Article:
Howard Hall, built in 1869, is recognized as the first integrated male residence hall in the South. The $18,000 building was paid for by the Freedmen’s Bureau and named after its chief commander, General Oliver Otis Howard. Photo courtesy of Berea College Special Collections & Archives.

Tucked away beside the Edwards Building on Berea’s campus sits a lone cupola. The tin-roofed and weathervane-enhanced tower stands in remembrance of Berea’s first men’s residence hall—Howard Hall.

Built in 1869, Howard Hall was unique in its time. In fact, John A. R. Rogers wrote, “Howard Hall was the wonder of the section. People came from the mountains to see it.” The white wooden clapboard building stood three stories high with decorative roof and porch soffits. It housed 89 young men under its tin roof.

But what made Howard Hall truly unique was that those 89 men were both black and white, living together in what was the first integrated men’s residence hall in the South. White men and formerly-enslaved black men from Appalachia found a new beginning at Berea College as they sought to be educated together. Inside Howard Hall, as cited in the book, “Berea College: An Illustrated History,” the students “got along well enough that faculty members often were dispatched to quiet the overly cheerful and noisy residents.”

Howard Hall cupola and Legacy Wall
The Howard Hall cupola has been preserved for many years in a brick-terraced garden as a gift of William Dawn ‘34 and Mildred Faulkner Dawn ‘35. The area also is home to the John G. Fee Glade Legacy Wall.

As the Civil War came to an end in 1865, Congress established the Freedmen’s Bureau to help millions of formerly-enslaved men and poor whites in the South in the aftermath of the conflict. The Freedmen’s Bureau provided food, housing and medical aid, established schools and offered legal assistance. Intent on building a “New South,” the Freedmen’s Bureau provided for the completion of the $18,000 residence hall, lending an air of stability to a fledgling institution and giving the College a tangible symbol of its radical ideals and impartial admissions policy.

The Bureau also provided scholarships to emancipated black men to attend Berea College.
In an 1873 letter to donor Gerrit Smith, founder Reverend John G. Fee wrote, “I wish some of you who toiled early in this struggle for national regeneration could come and see. The demonstration is as harmonious and complete as you could possibly expect or desire.”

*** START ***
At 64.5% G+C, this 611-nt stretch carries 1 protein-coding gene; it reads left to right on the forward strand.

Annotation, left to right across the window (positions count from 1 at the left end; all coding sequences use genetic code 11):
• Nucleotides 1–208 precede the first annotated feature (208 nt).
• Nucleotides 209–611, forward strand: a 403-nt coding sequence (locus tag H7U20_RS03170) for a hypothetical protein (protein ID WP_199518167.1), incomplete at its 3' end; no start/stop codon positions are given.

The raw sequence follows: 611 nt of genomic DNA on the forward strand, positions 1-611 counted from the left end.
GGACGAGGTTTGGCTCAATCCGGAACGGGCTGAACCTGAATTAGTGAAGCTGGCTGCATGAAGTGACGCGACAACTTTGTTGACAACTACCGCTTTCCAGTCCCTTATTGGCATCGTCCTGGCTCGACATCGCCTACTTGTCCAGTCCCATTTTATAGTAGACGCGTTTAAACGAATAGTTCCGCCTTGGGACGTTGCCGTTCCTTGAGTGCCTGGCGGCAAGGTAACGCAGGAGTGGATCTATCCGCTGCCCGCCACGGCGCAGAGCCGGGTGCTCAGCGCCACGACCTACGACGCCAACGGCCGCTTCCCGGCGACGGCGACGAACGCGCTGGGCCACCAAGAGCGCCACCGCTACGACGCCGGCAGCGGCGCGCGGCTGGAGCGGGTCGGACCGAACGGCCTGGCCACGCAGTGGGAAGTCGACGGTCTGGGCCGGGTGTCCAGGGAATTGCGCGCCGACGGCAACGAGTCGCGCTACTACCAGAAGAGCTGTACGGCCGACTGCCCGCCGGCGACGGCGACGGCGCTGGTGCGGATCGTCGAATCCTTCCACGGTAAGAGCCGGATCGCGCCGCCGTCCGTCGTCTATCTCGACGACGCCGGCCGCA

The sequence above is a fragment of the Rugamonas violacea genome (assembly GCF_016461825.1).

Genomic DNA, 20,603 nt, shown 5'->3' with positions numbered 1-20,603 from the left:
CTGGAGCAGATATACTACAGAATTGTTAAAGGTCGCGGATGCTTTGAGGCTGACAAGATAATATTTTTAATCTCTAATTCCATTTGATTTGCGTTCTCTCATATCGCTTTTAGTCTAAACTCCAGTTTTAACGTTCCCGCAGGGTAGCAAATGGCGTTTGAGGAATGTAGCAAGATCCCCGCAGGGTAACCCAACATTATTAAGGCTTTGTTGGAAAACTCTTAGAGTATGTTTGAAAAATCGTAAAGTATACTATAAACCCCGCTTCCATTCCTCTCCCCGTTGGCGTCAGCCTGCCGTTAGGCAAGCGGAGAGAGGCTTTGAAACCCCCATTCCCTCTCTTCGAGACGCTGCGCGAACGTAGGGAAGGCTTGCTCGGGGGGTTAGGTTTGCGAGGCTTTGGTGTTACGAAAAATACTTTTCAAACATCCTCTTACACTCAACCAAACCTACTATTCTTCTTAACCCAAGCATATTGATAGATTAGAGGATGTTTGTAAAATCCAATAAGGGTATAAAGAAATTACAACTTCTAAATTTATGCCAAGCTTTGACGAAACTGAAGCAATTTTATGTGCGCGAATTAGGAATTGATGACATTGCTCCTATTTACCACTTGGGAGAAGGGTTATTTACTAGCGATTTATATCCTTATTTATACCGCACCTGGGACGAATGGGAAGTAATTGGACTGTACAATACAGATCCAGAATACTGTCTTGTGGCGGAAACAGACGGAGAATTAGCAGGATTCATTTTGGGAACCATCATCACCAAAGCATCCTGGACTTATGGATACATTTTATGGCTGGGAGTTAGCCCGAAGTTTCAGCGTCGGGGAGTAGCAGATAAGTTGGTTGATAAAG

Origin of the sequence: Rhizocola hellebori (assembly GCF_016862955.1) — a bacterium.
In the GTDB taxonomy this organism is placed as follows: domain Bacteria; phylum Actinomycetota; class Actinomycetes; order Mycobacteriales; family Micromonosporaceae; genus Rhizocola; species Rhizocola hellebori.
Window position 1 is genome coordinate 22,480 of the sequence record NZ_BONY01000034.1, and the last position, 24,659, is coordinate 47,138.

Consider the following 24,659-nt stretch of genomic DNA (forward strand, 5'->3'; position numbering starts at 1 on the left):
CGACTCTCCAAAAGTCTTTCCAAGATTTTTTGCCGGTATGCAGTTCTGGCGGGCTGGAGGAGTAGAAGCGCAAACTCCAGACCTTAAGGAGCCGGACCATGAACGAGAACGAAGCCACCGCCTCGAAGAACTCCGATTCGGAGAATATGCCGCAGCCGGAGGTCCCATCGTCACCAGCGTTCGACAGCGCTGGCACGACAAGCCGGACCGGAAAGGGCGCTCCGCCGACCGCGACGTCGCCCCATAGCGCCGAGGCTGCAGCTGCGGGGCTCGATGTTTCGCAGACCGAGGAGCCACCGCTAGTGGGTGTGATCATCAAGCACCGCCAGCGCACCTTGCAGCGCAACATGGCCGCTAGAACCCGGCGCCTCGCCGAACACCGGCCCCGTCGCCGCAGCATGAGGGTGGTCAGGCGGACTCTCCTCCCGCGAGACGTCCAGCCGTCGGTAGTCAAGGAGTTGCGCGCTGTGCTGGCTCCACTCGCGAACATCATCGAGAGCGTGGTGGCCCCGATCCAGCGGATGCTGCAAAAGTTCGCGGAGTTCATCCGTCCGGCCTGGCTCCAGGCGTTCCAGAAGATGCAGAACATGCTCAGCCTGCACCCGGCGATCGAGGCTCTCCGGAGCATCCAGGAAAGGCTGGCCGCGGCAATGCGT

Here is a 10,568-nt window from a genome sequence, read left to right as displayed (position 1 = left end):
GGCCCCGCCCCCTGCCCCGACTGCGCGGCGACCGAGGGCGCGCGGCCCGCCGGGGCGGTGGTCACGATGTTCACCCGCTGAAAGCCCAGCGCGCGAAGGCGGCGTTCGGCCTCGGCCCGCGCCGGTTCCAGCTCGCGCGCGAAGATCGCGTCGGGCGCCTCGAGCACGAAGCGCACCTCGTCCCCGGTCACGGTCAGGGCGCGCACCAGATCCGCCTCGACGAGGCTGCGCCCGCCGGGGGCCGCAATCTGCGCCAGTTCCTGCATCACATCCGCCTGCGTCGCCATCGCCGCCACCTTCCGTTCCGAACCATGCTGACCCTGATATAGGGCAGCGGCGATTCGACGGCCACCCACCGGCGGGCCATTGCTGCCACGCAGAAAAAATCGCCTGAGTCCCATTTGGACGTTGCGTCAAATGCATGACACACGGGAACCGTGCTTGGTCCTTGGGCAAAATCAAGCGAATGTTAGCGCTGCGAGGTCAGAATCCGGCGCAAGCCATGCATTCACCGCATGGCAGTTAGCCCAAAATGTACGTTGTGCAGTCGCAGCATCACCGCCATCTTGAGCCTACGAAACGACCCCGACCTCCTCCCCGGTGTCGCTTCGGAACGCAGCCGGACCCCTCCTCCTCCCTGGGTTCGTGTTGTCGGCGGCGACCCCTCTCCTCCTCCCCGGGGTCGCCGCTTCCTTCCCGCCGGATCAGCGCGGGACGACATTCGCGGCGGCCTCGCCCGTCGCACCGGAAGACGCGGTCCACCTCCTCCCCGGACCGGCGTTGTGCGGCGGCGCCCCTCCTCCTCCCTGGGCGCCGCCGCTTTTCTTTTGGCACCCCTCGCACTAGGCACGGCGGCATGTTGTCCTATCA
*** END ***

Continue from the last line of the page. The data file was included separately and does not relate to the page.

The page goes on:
So it only stood to reason that Fee named the residence hall after the chief commander of the Freedmen’s Bureau, General Oliver Otis Howard. That same year, Howard became the founder and president of Howard University in Washington D.C., which also was coeducational and integrated. He later founded Lincoln Memorial University in Tennessee in 1897. Howard, through his work with the Freedmen’s Bureau, was a leader in promoting higher education among the freedmen and Appalachian whites, and he fought for blacks to have the right to vote, work and gain political power in the South. In 1898, Howard visited Berea College and delivered a Memorial Day speech.

Howard Hall, which occupied the space where Seabury Center sits today—adjacent to Pearsons Hall— included a reading room and two rooms for meetings and social occasions. Each residence room had a stove, two beds, two chairs, a table and a wash stand. Students paid between $2 and $3 per term for boarding, and $2.50 for fuel in the winter. Bathrooms were installed in 1900 and the building was outfitted for steam heat and electricity in 1910.

Plaque about the Howard Hall cupola

When Seabury Gymnasium was built in 1928, Howard Hall was moved 100 feet north. With the move, the College added a basement and an additional 12 rooms. It stood until it was razed in 1971. To honor the legacy of this important building, its central cupola was retained and placed as the focal point of Howard Hall Memorial Park.

Today, in its brick-terraced park, the Howard cupola overlooks the Legacy Wall in Fee Glade, which lists more than 3,000 names of those who have included Berea in their wills or made life income agreements with the College, helping to keep Reverend Fee’s vision and Berea’s distinctive mission alive.


Abbie Darst '03 is an article writing, husband loving, kid raising, cheer coaching, God serving, busy woman. Whether it's been in sports, law enforcement or higher education, Abbie has dedicated her career to telling stories that speak of mission, passion and the best parts of human experience. She's been telling Berea's amazing stories since 2017.

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